Regardless, something's afoot. We've been so fixated on the recent volatility that we may be missing the forest for the trees. The headlines tell us that some global dynamic is in motion. One need only connect the dots to reveal the greater constellation. But thus far, whatever is transpiring has been anything but clear. It always is.
Consider the potential meaning behind these shifting tectonic plates, and what they might add up to in aggregate:
-What brought crude oil to precipitously plunge $25 per barrel? Is demand signaling a dramatic slowdown in global growth? Was it a political chess move, with the Saudis' attempt to placate the White House following the Khashoggi murder in Turkey?
-Continuing, what might be the impact of lower crude prices? Could it ruin the budgets of oil exporters like Russia, Canada and Venezuela? How will that impact the global economy? Will it cut U.S. inflation so dramatically that the Fed can slow its rate-hike campaign?
-How does dramatically lower crude prices impact U.S. oil-and-gas-producing regions? Will lower prices bring producers to cut production, followed by employee layoffs? How could that ripple across the nation's energy producing regions as local retail, service and real estate industries respond in kind? Most impacting those parts of the country President Trump views as his base?
-What might this week's skirmish between Ukraine and Russia mean? Is it tied to the failing Maduro government in Venezuela, and that nation's need to sell 1.2 million barrels of oil per day just to remain current with debt payments to Russia and China?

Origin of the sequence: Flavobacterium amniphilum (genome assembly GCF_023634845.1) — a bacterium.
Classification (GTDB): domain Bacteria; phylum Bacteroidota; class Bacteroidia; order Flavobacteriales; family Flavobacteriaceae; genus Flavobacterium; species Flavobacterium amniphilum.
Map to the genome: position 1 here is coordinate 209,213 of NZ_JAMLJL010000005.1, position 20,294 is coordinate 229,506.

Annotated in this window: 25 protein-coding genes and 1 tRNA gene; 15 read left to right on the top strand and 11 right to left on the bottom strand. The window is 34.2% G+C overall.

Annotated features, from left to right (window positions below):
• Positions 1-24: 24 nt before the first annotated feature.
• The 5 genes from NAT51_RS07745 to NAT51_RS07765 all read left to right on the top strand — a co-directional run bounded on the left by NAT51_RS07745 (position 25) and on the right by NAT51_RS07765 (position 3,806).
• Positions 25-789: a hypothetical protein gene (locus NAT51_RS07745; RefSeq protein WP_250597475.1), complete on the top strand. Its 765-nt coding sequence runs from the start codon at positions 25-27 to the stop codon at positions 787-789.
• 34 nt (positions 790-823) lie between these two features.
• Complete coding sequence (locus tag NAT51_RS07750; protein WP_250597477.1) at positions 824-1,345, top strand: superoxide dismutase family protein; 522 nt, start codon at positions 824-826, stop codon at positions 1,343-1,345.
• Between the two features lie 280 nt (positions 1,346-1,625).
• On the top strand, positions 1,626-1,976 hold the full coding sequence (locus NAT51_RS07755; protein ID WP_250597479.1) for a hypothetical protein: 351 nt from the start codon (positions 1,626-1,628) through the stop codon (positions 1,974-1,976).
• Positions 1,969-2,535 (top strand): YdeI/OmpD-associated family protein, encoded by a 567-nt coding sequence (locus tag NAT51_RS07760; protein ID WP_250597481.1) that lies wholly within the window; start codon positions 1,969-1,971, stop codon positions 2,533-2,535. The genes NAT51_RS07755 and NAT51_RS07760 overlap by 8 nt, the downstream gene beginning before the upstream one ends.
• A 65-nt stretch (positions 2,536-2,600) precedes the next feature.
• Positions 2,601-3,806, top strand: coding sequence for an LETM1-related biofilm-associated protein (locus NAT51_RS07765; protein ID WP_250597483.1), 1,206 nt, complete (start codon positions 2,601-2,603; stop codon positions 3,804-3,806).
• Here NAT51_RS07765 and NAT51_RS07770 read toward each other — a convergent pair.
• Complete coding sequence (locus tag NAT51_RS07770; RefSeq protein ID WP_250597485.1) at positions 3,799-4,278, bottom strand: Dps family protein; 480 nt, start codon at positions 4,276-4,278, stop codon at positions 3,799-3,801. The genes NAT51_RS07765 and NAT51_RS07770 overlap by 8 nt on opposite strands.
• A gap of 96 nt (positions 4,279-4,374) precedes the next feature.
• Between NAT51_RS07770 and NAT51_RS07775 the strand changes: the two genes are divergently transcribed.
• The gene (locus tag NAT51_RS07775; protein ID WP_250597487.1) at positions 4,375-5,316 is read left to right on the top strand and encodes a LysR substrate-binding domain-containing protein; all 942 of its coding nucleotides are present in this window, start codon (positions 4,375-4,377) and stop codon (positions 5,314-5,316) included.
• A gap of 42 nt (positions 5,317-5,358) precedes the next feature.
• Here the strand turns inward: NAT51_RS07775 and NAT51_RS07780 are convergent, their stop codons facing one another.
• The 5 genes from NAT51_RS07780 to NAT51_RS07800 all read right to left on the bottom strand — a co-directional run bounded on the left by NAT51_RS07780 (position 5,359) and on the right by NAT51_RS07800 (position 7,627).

-Why did Iranian President Rouhani tell an Islamic Unity Conference in Tehran that his country is prepared to defend Saudi Arabia from terrorism and Western superpowers? That the people of Mecca and Medina are Iran's brothers? The two countries have been mortal enemies for decades. Is this also oil-related? And to what end is Rouhani playing?
-Why did Commerce Department publish a document Monday announcing new controls for AI, computer vision, speech recognition, audio and video technology, microprocessor technology, 3D printing, self-driving cars, robots, and quantum computing, among others? A move that could have an incredibly adverse effect on the U.S. tech industry's sales models.
Bottom line? Something big is happening. Something big and interconnected. Investors need only connect the dots to make sense of today's tremendous swings in volatility. Of course, solving such riddles presents an immense challenge. One that drives us day in and day out.
If and when we discern a pattern, you'll be among the first to know.